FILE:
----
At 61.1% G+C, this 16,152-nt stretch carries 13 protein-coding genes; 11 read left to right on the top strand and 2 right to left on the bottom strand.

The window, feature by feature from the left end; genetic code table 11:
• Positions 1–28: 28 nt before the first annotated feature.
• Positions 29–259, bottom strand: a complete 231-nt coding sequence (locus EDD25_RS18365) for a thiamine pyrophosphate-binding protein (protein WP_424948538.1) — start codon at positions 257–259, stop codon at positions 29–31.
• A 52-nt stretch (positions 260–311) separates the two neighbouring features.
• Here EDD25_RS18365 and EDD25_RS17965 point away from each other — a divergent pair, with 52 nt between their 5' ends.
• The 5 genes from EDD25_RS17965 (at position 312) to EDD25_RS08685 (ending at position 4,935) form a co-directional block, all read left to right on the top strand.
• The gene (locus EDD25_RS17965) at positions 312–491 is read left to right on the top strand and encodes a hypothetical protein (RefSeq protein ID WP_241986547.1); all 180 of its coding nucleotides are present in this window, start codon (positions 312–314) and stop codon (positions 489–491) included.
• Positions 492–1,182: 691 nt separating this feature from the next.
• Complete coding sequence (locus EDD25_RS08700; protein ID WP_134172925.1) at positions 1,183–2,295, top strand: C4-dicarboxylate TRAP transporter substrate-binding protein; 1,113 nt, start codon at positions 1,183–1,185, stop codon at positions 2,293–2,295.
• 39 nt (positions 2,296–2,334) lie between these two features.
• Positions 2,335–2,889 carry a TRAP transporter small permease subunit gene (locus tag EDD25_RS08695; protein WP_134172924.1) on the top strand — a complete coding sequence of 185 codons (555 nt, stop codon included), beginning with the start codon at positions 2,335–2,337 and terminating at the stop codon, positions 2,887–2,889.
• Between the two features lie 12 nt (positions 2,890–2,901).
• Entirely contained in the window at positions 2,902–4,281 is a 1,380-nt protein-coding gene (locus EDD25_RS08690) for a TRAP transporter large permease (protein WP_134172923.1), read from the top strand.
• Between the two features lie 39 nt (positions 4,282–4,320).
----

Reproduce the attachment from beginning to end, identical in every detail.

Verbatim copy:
At 61.1% G+C, this 16,152-nt stretch carries 13 protein-coding genes; 11 read left to right on the top strand and 2 right to left on the bottom strand.

The window, feature by feature from the left end; genetic code table 11:
• Positions 1–28: 28 nt before the first annotated feature.
• Positions 29–259, bottom strand: a complete 231-nt coding sequence (locus EDD25_RS18365) for a thiamine pyrophosphate-binding protein (protein WP_424948538.1) — start codon at positions 257–259, stop codon at positions 29–31.
• A 52-nt stretch (positions 260–311) separates the two neighbouring features.
• Here EDD25_RS18365 and EDD25_RS17965 point away from each other — a divergent pair, with 52 nt between their 5' ends.
• The 5 genes from EDD25_RS17965 (at position 312) to EDD25_RS08685 (ending at position 4,935) form a co-directional block, all read left to right on the top strand.
• The gene (locus EDD25_RS17965) at positions 312–491 is read left to right on the top strand and encodes a hypothetical protein (RefSeq protein ID WP_241986547.1); all 180 of its coding nucleotides are present in this window, start codon (positions 312–314) and stop codon (positions 489–491) included.
• Positions 492–1,182: 691 nt separating this feature from the next.
• Complete coding sequence (locus EDD25_RS08700; protein ID WP_134172925.1) at positions 1,183–2,295, top strand: C4-dicarboxylate TRAP transporter substrate-binding protein; 1,113 nt, start codon at positions 1,183–1,185, stop codon at positions 2,293–2,295.
• 39 nt (positions 2,296–2,334) lie between these two features.
• Positions 2,335–2,889 carry a TRAP transporter small permease subunit gene (locus tag EDD25_RS08695; protein WP_134172924.1) on the top strand — a complete coding sequence of 185 codons (555 nt, stop codon included), beginning with the start codon at positions 2,335–2,337 and terminating at the stop codon, positions 2,887–2,889.
• Between the two features lie 12 nt (positions 2,890–2,901).
• Entirely contained in the window at positions 2,902–4,281 is a 1,380-nt protein-coding gene (locus EDD25_RS08690) for a TRAP transporter large permease (protein WP_134172923.1), read from the top strand.
• Between the two features lie 39 nt (positions 4,282–4,320).